Could it be that Republican leaders have finally found their man, a rich guy willing to fall on the grenade for the team….er, run against Sen. Bob Casey (D.,Pa.) in 2012?
Wealthy businessman Scott Welch of Chester County, who managed to run for Congress in two districts in Pennsylvania before bowing out, is being recruited to make the Senate race. Politico reported that he met with National Republican Senatorial Committee officials in Washington this week.
Welch also was a Democrat for awhile. If he jumps in, could there be an opening on the right in the GOP primary?
Welch, who made millions selling a biotechnology company he founded, was a registered Republican, then registered as a Democrat, and changed back in 2009, about the time he was putting himself forward as a potential GOP candidate to succeed then-Rep. Joe Sestak (D.,Pa.) in the Seventh District.
Indeed, Welch was a supporter of and donor to Sestak, who was elected in 2006, and left the seat to win the Democratic nomination for Senate in 2010. Welch also voted for President Obama in the 2008 Pennsylvania Democratic primary, though he said he voted for John McCain in the fall.
Welch was encouraged to run but then the Delaware County GOP united around Pat Meehan, the former U.S. attorney who abandoned a gubernatorial campaign to run for the seat. Meehan won. Welch moved to the Sixth District, and sought to replace Rep. Jim Gerlach (R.,Pa.), who was then running for governor. Some conservatives ripped Welch as a RINO, and he would have faced opposition from a tea party candidate.
Ultimately, Gerlach failed to get traction in the governor’s race and decided to run for reelection. Local Republican leaders united around him and Welch bowed out gracefully.
Welch did, however, loan his congressional campaign $500,000, and the possibility he could self-fund all or part of a Senate race has Republicans salivating. The party has had difficulty recruiting a high-visibility challenger to Casey, and party leaders would prefer one who would have a financial head start. Senate campaigns in Pennsylvania cost big bucks.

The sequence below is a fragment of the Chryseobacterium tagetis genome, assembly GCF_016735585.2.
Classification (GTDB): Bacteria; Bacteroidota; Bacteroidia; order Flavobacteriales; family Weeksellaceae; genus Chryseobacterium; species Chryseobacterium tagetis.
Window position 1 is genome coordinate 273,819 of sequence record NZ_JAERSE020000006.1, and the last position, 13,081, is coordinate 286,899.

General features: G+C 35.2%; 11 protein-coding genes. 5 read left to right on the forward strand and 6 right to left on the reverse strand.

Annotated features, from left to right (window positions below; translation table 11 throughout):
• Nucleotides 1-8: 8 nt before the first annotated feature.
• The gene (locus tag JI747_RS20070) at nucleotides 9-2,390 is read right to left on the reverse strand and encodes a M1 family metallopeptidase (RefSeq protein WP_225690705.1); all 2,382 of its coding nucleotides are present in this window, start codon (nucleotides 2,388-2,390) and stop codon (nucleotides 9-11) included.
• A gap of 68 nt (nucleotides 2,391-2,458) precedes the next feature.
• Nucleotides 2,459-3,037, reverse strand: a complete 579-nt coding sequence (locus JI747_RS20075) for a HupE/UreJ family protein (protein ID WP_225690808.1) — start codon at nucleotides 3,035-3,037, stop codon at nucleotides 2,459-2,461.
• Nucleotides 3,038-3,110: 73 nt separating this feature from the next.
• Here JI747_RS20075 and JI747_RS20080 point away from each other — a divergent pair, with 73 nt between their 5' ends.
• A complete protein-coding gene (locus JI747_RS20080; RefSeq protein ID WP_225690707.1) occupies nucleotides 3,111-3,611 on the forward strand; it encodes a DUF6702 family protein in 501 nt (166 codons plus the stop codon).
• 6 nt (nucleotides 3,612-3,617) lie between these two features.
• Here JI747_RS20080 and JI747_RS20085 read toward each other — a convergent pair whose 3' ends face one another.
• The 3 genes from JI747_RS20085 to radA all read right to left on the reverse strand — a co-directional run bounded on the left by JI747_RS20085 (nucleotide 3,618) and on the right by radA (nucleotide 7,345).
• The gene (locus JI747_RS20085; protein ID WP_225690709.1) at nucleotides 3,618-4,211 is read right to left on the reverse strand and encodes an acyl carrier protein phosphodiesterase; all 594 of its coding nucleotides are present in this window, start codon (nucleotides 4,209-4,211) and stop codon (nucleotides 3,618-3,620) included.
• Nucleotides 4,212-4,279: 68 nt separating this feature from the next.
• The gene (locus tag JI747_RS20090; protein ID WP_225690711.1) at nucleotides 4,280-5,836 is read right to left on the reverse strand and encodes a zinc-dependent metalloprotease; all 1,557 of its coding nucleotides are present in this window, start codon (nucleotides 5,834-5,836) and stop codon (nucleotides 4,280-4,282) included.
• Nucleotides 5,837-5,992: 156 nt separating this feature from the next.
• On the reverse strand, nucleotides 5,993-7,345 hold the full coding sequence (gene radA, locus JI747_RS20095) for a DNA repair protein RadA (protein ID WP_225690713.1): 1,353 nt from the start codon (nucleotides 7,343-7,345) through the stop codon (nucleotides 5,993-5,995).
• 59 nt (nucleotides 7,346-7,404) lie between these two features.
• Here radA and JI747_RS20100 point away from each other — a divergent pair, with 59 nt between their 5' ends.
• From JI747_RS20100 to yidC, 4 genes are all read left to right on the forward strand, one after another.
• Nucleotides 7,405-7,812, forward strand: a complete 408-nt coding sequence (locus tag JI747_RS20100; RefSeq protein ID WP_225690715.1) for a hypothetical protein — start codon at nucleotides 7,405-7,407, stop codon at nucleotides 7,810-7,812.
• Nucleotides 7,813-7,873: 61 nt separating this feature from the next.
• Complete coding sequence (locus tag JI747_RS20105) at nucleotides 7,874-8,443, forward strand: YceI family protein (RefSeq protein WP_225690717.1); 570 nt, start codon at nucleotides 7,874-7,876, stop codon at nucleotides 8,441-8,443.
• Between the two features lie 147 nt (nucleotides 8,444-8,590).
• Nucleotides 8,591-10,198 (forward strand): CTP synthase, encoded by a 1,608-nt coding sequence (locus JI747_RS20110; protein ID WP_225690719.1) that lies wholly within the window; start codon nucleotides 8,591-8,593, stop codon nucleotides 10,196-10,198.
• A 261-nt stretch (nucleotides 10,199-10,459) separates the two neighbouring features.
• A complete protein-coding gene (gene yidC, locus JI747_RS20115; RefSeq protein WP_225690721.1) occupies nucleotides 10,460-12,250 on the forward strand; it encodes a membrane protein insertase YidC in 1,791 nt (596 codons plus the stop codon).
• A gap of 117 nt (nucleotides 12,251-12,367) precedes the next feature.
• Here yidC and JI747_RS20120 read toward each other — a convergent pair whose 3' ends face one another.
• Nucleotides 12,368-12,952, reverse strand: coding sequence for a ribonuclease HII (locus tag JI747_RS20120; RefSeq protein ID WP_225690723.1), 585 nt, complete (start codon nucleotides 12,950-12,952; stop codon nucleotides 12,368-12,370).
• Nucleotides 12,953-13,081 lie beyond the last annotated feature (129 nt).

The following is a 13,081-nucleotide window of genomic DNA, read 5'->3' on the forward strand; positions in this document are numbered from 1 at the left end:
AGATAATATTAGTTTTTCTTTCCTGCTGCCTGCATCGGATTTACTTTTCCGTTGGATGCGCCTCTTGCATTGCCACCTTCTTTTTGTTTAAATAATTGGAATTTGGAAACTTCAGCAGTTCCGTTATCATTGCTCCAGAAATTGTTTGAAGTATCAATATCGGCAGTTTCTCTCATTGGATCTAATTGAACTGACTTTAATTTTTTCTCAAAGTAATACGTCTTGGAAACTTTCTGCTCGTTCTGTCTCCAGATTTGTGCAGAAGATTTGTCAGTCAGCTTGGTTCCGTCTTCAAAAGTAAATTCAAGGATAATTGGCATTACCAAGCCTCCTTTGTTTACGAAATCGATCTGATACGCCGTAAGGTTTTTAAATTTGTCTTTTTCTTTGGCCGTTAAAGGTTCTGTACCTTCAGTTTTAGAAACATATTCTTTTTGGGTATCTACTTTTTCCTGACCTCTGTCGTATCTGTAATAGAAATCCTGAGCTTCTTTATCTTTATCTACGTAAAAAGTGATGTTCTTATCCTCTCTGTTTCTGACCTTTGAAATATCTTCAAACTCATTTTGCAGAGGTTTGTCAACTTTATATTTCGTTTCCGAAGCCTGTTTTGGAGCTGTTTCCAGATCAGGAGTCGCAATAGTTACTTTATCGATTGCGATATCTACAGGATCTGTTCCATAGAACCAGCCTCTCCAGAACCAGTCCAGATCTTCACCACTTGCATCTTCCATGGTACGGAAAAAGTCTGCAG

Top-tier Republicans such as Meehan, Gerlach and Rep. Charlie Dent (R.,Pa.) from the Allentown area’s 15th District, have all declined to run against Casey. But Marc Scarinigi, a Harrisburg lawyer who worked for former Sen. Rick Santorum, has been running hard all year, and tea party leader Laureen E. Cummings of Lackawanna County would like to run as well.
Decorated Vietnam War veteran and advocate David Christian launched an exploratory committee last month, and a Pittsburgh-area businessman, Keith Loiselle, is said to be considering a run.
Also interested is the Rev. Joe Watkins of Southeastern Pennsylvania, a former Bush I administration official and MSNBC contributor who unsuccessfully jockeyed for the GOP’s nomination for lieutenant governor last year.
The Independence Hall Tea Party Association PAC has encouraged Watkins and state Rep. Sam Rohrer, the conservative candidate for governor in 2010.
Don Adams, head of the PAC, said that Welch is impressive and his business background might be a good fit for the times, and it’s too early to rule anybody out as an endorsee.
“My main concern would be that he’s never held elected office,” Adams said. “Running for the United States Senate is a tall order…to take on Casey you need more than money. You’ve got to be able to frame the debate.”
Republican strategists are vesting their hopes of beating Casey in the increasingly toxic views of President Obama’s performance on the economy, but the first-term senator is in a better place than many Democratic incumbents at this point. He’s got $3.1 million in the bank, is the namesake of a respected late governor, and people tend to like him.
In the latest Quinnipiac Poll, released earlier this week, a majority of Pennsylvania voters disapproved of the job President Obama is doing and said he does not deserve reelection. Casey, comparatively, is beloved: 48 percent of voters approve of his performance, to 29 percent who disapprove. And 47 percent said he deserves re-election, compared to the 33 percent who say it’s time to give someone else a chance. In this environment, those are stellar ratios.
(Gov. Tom Corbett and Sen. Pat Toomey each had 44 percent approval ratings in the university’s polling.)